We know that not all designers may be interested in delving into the topic and we may not have much control over that. One way to help them and also help the product is to remind them of good practices and point out improvements in the critique rituals, where we analyze layouts in order to detect usability problems and ensure the best possible quality. Accessibility can — and should — be remembered in these moments
Create a documentation template for developers
In the same way that we document interactions and functionality, it is necessary to indicate the expected behavior of each component aiming accessibility. This practice is great in the long run as over time developers will get used to some recurrences and will be able to develop faster and more effectively. Indicate each element that will have focus, as well as the navigation order of elements by keyboard, etc.
Don’t forget to evaluate accessibility in design reviews
Regardless of whether there is a Q.A. specialist or just a checklist made by the designer himself, add all the accessibility improvement points and take it to the developers. If it is necessary to prioritize, I suggest doing it based on WCAG, that is: prioritize changes from A, after AA and finally from AAA. In addition, many checklists had been made in order to help designers through this process, like the A11y Project Checklist.
Include people with disabilities in usability testing
Who better to validate our hypotheses than the users themselves? Include people with disabilities in test groups to validate functionality and ensure — at least as much as possible — that your product is on the path to being more accessible and inclusive.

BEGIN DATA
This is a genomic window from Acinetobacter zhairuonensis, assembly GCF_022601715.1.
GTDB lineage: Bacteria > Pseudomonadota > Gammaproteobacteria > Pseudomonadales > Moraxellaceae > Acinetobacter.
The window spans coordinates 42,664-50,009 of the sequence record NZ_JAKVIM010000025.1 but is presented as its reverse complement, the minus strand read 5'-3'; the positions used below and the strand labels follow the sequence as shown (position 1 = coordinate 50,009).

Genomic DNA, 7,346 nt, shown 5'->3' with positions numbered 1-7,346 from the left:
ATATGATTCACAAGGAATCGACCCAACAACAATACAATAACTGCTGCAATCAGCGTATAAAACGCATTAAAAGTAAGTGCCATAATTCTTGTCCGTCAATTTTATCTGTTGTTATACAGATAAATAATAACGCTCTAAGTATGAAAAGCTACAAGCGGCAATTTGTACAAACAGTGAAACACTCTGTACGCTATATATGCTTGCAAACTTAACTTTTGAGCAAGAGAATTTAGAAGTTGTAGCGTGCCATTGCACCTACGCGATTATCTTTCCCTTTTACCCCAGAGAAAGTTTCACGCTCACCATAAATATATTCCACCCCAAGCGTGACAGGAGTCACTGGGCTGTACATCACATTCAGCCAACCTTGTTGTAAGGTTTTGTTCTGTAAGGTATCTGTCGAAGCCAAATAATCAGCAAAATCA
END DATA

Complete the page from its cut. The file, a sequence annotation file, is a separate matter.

Don’t forget to also consider older people, if they use your product, and contexts of situational and temporary disabilities, such as: noisy places, poor internet connection and so on.
Promote online tools and disability simulation extensions to designers
There are several tools that help us to have a direction, although they are not final decision factors. These tools can be Chrome extensions, websites, editing software plugins, and so on. Several of them simulate dyslexia, glaucoma, color blindness, etc. An interesting experience is to apply one of these “filters” and try to use the devices in this way for a while, feeling what it’s like to be in these conditions on a daily basis. Here are some examples:
Last but not least, be flexible
We know that we won’t always have a team that embraces the cause or we simply won’t have time to get all the details right, and that’s okay. The most important thing is to have strategy and focus: if you feel that the project time is short, prioritize some fronts and create an action plan. Which could be, for example:
- Initially meet WCAG A criteria. Then work towards AA, and further on, AAA.
- Prioritize by deficiencies: in a first version make as much accessible for blind people as possible, then for keyboard navigation and so on.
It’s not ideal, but it’s a start. And over time, it is possible to test with users and raise positive feedbacks to bring as an argument to the team leader. The important is not to give up.